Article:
Environmental Portrait by Bryan
Last night was our final meeting for our Portrait Photography class. We had taken two classes this semester, both ran from 5pm -10pm, with the portrait class meeting on Tuesday’s and our other class meeting on Thursday. Bryan and I both work full time as well as shoot triathlons, so taking these classes really exhausted us. However, I think we learned a lot from both of these classes. I now would like to take a moment to do an overview of our portrait class. This class was taught by Michael Lanoue who we had before in our beginning photo class. He gave us a total of four shooting assignments; environmental portrait, natural light portrait, synchro sun and glamour portrait with a portfolio of work due at the end of the semester.
The environmental portrait is a shot taken of a subject in their environment. Lanoue likes this assignment the most so I think he had high expectations. I too think environmental portraits are better as they allow the subject to be more natural. You normally wouldn’t pose your subjects in these types of photos but sometimes it helps if you do. Here is the photo that Bryan took of his coworker in their office. It is a very nice shot, I think the cubicles and the fluorescent lighting really make this effective.
Natural Light Portrait by Jamie
The natural light portrait is a great way to learn how to use available light. For this assignment we were asked to position the subject either outside under open shade or inside in a place where the light is shining through a window and falling onto the subject. Usually in these shots the light is on one side of the subject therefore you have to use a fill card to bounce light back into the shadow areas. It is a very nice effect. Here is a natural light shot taken in open shade.
Synchro Sun by Bryan
In the synchro sun assignment you take advantage of the sunlight and your flash to completely illuminate the subject. Usually when the sun is lighting up the background and you take a photo of a subject with their back to the sun they become a silhouette. To avoid this you fill the dark areas with your flash. There is a formula to how much flash you should use. Basically the guide number of your flash should equal your aperture times the distance from your subject. When this is done correctly you get a halo effect around your subject. In the example I’ve shown, the halo is not very strong as the light behind me isn’t very bright. The clouds were constantly moving that day so one minute I was in full sun and the next it was all open shade. I still think the shot was effective.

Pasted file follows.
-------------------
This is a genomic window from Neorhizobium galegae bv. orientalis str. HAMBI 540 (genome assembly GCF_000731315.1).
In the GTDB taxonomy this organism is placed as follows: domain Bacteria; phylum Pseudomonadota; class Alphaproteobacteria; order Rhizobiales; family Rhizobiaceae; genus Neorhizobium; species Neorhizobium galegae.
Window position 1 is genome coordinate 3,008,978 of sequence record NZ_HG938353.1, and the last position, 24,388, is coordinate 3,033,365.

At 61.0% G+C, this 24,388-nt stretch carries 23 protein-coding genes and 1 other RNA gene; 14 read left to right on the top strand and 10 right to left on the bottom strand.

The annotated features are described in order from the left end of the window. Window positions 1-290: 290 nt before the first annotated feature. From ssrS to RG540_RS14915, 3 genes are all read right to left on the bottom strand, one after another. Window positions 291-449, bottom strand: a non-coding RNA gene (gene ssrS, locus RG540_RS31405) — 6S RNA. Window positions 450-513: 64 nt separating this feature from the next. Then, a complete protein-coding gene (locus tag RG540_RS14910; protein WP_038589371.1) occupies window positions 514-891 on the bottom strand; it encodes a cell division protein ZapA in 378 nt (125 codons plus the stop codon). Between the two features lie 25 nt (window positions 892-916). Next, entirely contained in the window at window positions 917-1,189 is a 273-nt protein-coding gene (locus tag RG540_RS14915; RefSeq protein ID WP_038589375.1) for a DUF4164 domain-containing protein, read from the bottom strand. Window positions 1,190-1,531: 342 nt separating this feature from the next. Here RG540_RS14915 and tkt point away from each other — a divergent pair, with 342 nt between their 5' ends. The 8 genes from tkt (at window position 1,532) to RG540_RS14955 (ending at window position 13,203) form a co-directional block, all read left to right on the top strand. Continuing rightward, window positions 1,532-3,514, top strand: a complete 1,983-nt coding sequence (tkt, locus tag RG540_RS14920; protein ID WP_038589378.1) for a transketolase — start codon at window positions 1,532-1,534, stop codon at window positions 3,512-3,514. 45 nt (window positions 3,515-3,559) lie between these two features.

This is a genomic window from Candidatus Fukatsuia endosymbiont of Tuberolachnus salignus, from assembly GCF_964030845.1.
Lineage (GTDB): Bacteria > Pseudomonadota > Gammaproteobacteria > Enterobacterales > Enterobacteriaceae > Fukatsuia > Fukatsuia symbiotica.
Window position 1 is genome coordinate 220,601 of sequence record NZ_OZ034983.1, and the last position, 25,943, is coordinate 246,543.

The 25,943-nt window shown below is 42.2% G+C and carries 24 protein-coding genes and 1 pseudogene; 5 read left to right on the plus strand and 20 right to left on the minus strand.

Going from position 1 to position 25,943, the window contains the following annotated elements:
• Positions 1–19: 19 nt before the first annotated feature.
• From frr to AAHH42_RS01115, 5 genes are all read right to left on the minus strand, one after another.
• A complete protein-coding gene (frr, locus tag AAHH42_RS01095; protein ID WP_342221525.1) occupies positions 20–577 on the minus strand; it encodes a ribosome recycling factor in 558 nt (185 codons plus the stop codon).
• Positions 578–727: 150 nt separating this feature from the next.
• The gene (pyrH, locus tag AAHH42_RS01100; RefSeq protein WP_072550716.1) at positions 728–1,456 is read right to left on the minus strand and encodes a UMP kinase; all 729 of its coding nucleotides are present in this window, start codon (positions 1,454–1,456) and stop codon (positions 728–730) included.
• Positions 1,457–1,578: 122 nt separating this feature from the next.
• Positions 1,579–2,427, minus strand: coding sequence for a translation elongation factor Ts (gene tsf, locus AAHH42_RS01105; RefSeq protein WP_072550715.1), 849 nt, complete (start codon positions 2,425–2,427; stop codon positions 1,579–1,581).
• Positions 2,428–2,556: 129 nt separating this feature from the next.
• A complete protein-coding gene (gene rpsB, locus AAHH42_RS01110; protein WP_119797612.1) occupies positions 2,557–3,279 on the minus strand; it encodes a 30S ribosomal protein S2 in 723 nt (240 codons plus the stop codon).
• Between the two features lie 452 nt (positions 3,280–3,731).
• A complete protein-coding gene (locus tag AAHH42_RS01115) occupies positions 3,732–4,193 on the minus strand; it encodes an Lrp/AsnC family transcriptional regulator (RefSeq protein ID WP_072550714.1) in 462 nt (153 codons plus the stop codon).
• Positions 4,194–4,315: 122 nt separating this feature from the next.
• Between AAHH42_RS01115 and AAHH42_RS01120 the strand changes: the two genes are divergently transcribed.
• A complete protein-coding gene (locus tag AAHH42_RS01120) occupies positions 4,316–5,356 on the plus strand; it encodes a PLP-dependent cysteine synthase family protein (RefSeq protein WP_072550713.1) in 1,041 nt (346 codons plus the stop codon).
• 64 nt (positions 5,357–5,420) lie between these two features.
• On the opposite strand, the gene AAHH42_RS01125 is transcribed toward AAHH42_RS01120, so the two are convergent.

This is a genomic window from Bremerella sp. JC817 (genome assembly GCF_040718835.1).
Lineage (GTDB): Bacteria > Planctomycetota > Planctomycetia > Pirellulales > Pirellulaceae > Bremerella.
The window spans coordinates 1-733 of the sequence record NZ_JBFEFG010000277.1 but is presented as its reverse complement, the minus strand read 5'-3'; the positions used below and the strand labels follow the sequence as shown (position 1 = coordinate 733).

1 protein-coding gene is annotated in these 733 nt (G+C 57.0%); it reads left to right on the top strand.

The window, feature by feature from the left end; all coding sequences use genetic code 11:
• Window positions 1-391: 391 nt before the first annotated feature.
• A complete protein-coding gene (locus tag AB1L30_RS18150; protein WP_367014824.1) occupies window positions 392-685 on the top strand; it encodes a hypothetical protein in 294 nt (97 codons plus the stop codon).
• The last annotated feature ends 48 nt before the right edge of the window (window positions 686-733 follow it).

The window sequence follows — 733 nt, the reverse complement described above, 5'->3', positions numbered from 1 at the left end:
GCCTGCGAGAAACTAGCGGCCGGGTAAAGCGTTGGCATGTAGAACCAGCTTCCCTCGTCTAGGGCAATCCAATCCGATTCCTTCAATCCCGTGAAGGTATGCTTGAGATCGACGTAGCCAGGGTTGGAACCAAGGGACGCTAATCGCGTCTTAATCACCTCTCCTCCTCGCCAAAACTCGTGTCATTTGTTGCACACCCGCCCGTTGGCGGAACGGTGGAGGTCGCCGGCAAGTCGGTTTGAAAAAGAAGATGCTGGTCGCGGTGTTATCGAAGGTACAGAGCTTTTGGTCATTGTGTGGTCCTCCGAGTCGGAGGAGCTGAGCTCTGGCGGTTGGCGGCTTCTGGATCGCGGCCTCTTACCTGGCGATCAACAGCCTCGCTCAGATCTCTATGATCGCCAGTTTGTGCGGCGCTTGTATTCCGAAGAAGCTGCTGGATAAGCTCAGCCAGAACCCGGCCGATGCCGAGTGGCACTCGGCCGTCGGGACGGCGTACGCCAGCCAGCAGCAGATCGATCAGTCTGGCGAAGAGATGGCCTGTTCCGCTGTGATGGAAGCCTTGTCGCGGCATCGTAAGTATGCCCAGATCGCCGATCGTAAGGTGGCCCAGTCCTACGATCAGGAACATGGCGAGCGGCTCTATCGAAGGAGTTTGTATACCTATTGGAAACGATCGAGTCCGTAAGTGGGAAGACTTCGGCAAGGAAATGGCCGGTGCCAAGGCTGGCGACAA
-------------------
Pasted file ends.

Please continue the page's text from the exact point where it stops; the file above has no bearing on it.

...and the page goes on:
Glamour by Jamie
In the glamour assignment we were told to romanticize our subject. We used our friend Sarah’s makeshift studio that she set up in her sun room at her house. I decided to photograph my friend Claudia and Bryan photographed me. We had a background set up with two umbrellas. Unfortunately our flash did not sync with Sarah’s slaves and her flash didn’t fit our camera so we had to use Sarah’s Sony Alpha 100 to do the shoot. We were told to do two different kinds of shots, a head and shoulders shot and a full body shot. We didn’t have any real studio lighting available to us so we had to improvise with the slaves and umbrellas. For the head and shoulders shots we positioned an umbrella in front of the subject and one behind the subject in place of a hair light. However, because we didn’t have a background light like Lanoue suggested Claudia’s hair ended up fading into the background as you can see in my example. The same happened in Bryan’s shots of me but luckily I think he took some shots where it really didn’t seem to matter. I really like this shot he took of me in the cowboy hat, it’s just close enough where I don’t think a background light would have really added much to the photo. During the shoot we brought Sarah’s Great Dane Shanti into the shoot with Claudia, here is an outtake from that. Actually the shots I took of the two of them were outtakes since it was really hard for me to get a great shot of both of them. We used two different kinds of lenses; a telephoto for the head and shoulder shots and a wider angle lens for the full body shots. We also used our 5 in 1 reflector to fill in the shadows under the chins of the subjects.
Glamour by Bryan
We also had quite a few guest speakers. Of course I told you about the time we visited Galvan Studios
but we also had Mario from Vero Image
come in and also Jasmine Star
. Mario normally shoots weddings but he also has clients in the fashion industry and works with a cycling team. Jasmine Star was probably my favorite speaker. She is very enthusiastic about her work and has a great personality. She actually blogged
about her visit with our class. Jasmine is mostly a wedding photographer but also does anytime shoots. Her particular style is to use a very wide open aperture to get a shallow depth of field. Looking at her website you can tell she is a master at this technique. She taught us some very valuable lessons about building a business in photography.
Now I will be the first one to say that portrait photography is not something I am interested in but this class was a great way to learn new techniques. I think Bryan is more of a natural portrait photographer than I am and it shows in his work. Still even though I don’t believe opening a portrait studio is in our future I can use the knowledge I gained in everything else that I choose to photograph.
Claudia & Shanti